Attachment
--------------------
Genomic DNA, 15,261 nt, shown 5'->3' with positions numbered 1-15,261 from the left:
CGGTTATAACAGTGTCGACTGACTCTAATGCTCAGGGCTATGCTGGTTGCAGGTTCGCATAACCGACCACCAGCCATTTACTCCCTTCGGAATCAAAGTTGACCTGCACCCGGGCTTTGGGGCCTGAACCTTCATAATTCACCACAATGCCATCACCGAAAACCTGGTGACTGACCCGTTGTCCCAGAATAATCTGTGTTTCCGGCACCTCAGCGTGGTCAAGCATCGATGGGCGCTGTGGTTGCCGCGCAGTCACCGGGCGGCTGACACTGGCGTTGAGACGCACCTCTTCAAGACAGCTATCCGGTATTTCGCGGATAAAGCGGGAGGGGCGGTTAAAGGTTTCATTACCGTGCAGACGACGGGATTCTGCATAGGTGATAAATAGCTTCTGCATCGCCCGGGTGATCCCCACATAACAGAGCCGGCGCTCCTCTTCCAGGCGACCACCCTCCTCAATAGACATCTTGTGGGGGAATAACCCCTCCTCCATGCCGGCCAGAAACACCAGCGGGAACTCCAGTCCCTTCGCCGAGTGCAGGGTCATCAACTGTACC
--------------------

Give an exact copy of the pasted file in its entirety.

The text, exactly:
Genomic DNA, 15,261 nt, shown 5'->3' with positions numbered 1-15,261 from the left:
CGGTTATAACAGTGTCGACTGACTCTAATGCTCAGGGCTATGCTGGTTGCAGGTTCGCATAACCGACCACCAGCCATTTACTCCCTTCGGAATCAAAGTTGACCTGCACCCGGGCTTTGGGGCCTGAACCTTCATAATTCACCACAATGCCATCACCGAAAACCTGGTGACTGACCCGTTGTCCCAGAATAATCTGTGTTTCCGGCACCTCAGCGTGGTCAAGCATCGATGGGCGCTGTGGTTGCCGCGCAGTCACCGGGCGGCTGACACTGGCGTTGAGACGCACCTCTTCAAGACAGCTATCCGGTATTTCGCGGATAAAGCGGGAGGGGCGGTTAAAGGTTTCATTACCGTGCAGACGACGGGATTCTGCATAGGTGATAAATAGCTTCTGCATCGCCCGGGTGATCCCCACATAACAGAGCCGGCGCTCCTCTTCCAGGCGACCACCCTCCTCAATAGACATCTTGTGGGGGAATAACCCCTCCTCCATGCCGGCCAGAAACACCAGCGGGAACTCCAGTCCCTTCGCCGAGTGCAGGGTCATCAACTGTACC